var myLatlng = new google.maps.LatLng(thislat, thislng);
		var mapOptions = {
		  zoom: 15,
		  center: myLatlng,
		  mapTypeId: 'roadmap'
    map = new google.maps.Map(document.getElementById('smallmap'), mapOptions);
	geocoder = new google.maps.Geocoder();
	var input = document.getElementById("location");
	var autocomplete = new google.maps.places.Autocomplete(input);
	autocomplete.bindTo("bounds", map);

	var infowindow = new google.maps.InfoWindow();
	  var icon = {
    			url: 'images/google-pin.png', // url
    			scaledSize: new google.maps.Size(50, 50), // scaled size
    			origin: new google.maps.Point(0,0), // origin
    			anchor: new google.maps.Point(0, 0) // anchor

        var marker = new google.maps.Marker({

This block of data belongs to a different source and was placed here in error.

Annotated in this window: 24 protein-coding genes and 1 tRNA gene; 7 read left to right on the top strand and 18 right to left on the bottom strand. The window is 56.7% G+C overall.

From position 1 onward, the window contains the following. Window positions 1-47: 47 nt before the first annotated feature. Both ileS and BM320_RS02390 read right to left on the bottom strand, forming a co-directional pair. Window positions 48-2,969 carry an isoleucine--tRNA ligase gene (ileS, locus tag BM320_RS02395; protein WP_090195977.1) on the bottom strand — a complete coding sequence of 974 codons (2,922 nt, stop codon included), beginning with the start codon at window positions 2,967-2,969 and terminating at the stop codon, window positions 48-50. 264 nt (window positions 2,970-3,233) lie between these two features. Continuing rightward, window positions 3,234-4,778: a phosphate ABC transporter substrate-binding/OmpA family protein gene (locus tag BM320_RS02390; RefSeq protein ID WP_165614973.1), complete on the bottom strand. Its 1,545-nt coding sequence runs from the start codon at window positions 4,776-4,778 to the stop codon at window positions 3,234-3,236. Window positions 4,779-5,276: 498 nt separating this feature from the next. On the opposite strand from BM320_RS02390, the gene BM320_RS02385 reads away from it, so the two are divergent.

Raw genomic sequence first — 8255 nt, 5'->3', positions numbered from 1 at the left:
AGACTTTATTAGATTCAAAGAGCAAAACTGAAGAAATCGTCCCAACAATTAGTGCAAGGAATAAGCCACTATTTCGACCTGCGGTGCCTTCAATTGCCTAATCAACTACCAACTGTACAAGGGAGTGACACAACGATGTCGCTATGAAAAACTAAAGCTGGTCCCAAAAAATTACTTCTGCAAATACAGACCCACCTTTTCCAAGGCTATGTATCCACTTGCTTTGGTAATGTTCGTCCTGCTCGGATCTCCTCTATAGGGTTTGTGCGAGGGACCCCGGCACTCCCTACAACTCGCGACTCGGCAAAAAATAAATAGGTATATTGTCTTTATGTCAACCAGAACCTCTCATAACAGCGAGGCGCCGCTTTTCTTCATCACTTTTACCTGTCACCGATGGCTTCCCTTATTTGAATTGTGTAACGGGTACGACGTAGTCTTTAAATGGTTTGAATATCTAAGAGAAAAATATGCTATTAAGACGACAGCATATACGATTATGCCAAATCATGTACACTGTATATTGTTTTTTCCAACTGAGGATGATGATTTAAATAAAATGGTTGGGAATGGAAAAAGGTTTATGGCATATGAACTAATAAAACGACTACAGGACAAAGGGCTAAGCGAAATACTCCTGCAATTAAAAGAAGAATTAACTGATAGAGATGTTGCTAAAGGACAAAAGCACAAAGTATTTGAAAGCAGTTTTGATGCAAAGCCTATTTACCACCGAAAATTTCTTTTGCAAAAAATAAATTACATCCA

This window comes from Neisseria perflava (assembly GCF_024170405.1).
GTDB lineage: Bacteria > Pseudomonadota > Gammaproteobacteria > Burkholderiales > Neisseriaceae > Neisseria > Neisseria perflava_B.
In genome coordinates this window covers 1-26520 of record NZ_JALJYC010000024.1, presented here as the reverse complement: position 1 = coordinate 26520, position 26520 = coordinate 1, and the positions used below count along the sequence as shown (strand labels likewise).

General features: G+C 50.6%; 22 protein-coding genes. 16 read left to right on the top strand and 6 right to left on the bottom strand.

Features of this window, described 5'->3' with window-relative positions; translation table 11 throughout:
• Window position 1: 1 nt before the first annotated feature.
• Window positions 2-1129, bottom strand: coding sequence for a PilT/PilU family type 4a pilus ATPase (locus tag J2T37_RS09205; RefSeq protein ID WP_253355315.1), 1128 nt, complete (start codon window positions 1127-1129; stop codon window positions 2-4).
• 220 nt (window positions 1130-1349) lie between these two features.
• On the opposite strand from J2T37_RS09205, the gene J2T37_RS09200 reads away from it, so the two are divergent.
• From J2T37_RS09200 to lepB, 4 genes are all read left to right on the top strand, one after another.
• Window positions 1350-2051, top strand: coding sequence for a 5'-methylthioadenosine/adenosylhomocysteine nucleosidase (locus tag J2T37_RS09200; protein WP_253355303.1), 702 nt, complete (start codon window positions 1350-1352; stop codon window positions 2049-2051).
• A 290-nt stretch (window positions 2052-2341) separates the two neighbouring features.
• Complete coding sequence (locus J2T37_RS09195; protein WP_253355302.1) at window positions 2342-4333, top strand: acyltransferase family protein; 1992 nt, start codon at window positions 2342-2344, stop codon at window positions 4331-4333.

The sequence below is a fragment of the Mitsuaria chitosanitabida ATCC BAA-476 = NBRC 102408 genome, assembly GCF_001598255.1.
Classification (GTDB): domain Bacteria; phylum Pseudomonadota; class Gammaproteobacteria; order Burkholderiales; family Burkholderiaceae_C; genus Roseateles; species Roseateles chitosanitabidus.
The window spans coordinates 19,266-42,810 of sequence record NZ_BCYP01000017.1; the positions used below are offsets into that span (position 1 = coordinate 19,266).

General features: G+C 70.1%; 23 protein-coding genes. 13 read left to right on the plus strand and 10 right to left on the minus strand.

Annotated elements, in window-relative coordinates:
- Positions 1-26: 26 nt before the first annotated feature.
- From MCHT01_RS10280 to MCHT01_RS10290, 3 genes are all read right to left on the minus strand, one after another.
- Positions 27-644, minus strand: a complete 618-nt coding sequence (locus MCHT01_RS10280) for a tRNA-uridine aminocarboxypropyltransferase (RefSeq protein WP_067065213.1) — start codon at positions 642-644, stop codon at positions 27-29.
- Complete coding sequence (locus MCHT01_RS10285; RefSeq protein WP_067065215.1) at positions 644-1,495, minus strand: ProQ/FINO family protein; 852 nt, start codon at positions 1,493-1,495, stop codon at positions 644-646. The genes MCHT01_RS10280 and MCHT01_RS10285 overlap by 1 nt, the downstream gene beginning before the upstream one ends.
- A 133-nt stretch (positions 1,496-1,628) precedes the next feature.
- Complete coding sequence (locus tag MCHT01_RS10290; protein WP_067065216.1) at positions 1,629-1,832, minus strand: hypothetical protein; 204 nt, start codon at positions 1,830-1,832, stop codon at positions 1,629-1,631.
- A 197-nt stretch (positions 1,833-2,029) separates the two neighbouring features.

map: map,
          anchorPoint: new google.maps.Point(0, -29)
		  //,icon: icon


        autocomplete.addListener('place_changed', function() {
          var place = autocomplete.getPlace();
          if (!place.geometry) {
            window.alert("Google Maps cannot recognize this address.");

          // If the place has a geometry, then present it on a map.
          if (place.geometry.viewport) {
          } else {
            map.setZoom(17);  // Why 17? Because it looks good.
          location_lat =;
	  	  location_lng =  place.geometry.location.lng();
		  document.frmProd.xlat.value = location_lat;
		  document.frmProd.xlng.value = location_lng;


          var address = '';
          if (place.address_components) {
            address = [
              (place.address_components[0] && place.address_components[0].short_name || ''),
              (place.address_components[1] && place.address_components[1].short_name || ''),
              (place.address_components[2] && place.address_components[2].short_name || '')
            ].join(' ');

          infowindow.setContent('<div><strong>' + + '</strong><br>' + address);
, marker);